Microsoft SMB server is enabled Windows 11 received an update aimed at improving protection against brute force attacks.
In the latest operating system Windows 11 2022 UpdateInsider Preview build 25206, recently released on the Dev Channel, the SMB authentication rate limiter is enabled by default.
Moreover, several other parameters have been changed to make these attacks “less effective”.
An unattractive target
“Following the release of Windows 11 Insider Preview Build 25206 to the Dev Channel, the SMB Server service now defaults to a 2-second interval between each failed incoming NTLM authentication,” said Ned Pyle, principal program manager, Microsoft Windows Server Engineering Group. in blog post (opens in a new tab) announcing the news.
“This means that if an attacker previously sent 300 brute force attempts per second from a client for 5 minutes (90,000 passwords), the same number of attempts will take at least 50 hours.”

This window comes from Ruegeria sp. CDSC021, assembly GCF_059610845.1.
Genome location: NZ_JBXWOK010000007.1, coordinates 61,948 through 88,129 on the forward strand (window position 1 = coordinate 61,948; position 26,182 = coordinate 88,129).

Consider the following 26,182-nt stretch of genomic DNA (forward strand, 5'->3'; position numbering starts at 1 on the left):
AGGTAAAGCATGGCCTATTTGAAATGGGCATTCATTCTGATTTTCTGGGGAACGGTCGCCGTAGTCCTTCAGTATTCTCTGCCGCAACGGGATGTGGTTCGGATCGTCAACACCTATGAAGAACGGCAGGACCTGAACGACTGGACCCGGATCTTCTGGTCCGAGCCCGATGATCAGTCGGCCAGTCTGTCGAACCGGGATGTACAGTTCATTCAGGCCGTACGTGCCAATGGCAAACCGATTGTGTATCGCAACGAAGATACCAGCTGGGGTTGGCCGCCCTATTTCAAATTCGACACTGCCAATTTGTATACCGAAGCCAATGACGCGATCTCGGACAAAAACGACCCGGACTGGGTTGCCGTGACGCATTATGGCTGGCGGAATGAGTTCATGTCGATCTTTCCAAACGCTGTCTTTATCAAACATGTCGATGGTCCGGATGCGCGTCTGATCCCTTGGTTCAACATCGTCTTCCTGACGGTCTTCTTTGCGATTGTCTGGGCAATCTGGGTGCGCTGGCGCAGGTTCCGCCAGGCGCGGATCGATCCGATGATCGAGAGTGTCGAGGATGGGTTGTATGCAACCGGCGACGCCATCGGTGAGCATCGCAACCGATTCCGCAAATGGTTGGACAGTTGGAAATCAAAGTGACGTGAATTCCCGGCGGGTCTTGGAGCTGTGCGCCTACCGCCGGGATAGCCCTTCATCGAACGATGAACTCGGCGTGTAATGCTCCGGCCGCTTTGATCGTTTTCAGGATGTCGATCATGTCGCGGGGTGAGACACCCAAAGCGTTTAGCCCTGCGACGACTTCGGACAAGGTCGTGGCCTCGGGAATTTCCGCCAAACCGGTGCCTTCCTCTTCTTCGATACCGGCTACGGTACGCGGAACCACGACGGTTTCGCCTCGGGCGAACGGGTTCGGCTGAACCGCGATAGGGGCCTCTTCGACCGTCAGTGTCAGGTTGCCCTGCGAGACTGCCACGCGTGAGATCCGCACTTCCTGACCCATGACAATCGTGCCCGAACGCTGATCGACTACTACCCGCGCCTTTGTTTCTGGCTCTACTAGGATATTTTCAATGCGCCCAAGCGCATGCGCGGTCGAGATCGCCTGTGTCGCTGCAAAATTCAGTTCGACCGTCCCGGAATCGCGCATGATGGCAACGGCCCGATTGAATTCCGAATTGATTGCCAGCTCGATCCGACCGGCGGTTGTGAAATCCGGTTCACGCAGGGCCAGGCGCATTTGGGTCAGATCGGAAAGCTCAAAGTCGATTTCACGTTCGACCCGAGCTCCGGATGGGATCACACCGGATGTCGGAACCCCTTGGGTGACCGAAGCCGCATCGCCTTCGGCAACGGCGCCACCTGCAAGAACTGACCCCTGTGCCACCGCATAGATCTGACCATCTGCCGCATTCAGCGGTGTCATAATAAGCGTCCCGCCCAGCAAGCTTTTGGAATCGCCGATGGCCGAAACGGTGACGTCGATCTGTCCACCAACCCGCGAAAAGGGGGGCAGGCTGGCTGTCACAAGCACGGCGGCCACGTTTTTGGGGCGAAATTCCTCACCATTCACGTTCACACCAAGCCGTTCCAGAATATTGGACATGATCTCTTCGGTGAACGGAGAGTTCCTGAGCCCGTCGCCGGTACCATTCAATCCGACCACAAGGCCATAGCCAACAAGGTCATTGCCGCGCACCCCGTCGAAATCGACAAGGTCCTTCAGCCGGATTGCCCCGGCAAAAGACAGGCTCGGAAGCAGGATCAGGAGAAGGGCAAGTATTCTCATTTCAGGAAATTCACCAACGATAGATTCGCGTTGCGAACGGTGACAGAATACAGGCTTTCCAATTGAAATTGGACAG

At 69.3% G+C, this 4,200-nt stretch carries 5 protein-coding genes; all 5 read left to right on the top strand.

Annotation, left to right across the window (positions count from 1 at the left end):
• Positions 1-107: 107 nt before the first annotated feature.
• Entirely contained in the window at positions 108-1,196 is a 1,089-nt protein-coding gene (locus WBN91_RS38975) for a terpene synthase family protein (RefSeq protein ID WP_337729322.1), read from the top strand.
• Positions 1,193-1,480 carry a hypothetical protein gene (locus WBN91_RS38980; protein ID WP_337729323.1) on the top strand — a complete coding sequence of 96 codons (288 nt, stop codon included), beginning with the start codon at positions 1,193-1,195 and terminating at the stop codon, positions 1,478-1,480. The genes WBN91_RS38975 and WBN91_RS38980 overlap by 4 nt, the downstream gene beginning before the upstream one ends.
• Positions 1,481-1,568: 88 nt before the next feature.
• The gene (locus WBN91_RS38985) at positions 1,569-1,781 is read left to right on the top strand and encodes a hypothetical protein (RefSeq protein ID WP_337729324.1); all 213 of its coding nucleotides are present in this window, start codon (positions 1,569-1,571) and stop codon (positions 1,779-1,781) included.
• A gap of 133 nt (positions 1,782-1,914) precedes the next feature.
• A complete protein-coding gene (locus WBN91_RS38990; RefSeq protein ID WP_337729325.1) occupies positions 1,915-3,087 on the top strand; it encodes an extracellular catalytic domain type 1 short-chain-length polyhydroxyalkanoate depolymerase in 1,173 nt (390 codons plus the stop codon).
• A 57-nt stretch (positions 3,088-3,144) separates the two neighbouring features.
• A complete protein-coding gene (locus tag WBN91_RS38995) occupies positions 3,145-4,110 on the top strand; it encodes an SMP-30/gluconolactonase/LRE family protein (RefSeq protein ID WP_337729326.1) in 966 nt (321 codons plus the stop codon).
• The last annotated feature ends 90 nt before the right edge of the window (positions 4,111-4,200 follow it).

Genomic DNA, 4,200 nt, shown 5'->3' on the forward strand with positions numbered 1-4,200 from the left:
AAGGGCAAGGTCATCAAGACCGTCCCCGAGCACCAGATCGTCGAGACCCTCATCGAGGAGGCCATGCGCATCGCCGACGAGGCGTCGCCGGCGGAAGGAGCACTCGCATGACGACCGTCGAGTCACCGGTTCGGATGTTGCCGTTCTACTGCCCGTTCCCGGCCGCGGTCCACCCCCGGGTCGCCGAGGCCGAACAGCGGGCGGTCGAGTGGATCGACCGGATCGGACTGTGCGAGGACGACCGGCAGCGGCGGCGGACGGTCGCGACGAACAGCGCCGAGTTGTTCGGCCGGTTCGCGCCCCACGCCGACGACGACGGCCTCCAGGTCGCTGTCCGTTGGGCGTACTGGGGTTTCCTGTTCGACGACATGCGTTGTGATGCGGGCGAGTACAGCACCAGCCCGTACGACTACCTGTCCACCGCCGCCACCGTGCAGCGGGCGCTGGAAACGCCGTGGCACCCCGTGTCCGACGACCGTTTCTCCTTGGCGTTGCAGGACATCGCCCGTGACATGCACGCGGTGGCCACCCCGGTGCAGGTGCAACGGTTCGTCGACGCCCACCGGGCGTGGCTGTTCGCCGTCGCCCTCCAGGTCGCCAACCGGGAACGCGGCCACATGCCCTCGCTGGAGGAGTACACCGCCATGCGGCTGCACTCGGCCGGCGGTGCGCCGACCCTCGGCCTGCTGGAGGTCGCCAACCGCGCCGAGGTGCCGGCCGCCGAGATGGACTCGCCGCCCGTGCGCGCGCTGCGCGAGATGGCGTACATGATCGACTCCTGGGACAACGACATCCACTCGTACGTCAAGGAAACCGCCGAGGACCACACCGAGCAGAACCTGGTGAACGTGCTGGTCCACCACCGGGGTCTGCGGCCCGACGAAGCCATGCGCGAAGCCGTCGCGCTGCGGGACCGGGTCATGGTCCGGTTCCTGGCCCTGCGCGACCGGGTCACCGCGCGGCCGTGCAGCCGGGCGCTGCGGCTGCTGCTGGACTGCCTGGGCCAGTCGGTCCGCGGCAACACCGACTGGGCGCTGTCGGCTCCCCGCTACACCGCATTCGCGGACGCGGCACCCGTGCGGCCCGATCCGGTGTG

In other words, when this feature is enabled, there is a delay between each failed NTLM authentication attempt, which makes SMB server the service is more resilient to brute force attacks.
“The goal is to make the Windows client an unattractive target for both the workgroup and its local accounts when it’s joined to a domain,” added Amanda Langowski and Brandon LeBlanc of Microsoft.
The authentication rate limiter, which is not enabled by default, was first introduced in Windows Server, Windows Server Azure Edition, and Windows 11 Insider builds about six months ago. The SMB server, on the other hand, starts automatically on all versions. However, it needs to be connected to the Internet by manually opening the firewall.
Those interested in trying out the new feature should run the following PowerShell command:
Set-SmbServerConfiguration -InvalidAuthenticationDelayTimeInMs n
“This change in behavior does not affect Kerberos, which authenticates before connecting an application protocol such as SMB. It is designed to be another layer of defense in depth, especially for non-domain-joined devices such as home users,” Pyle said.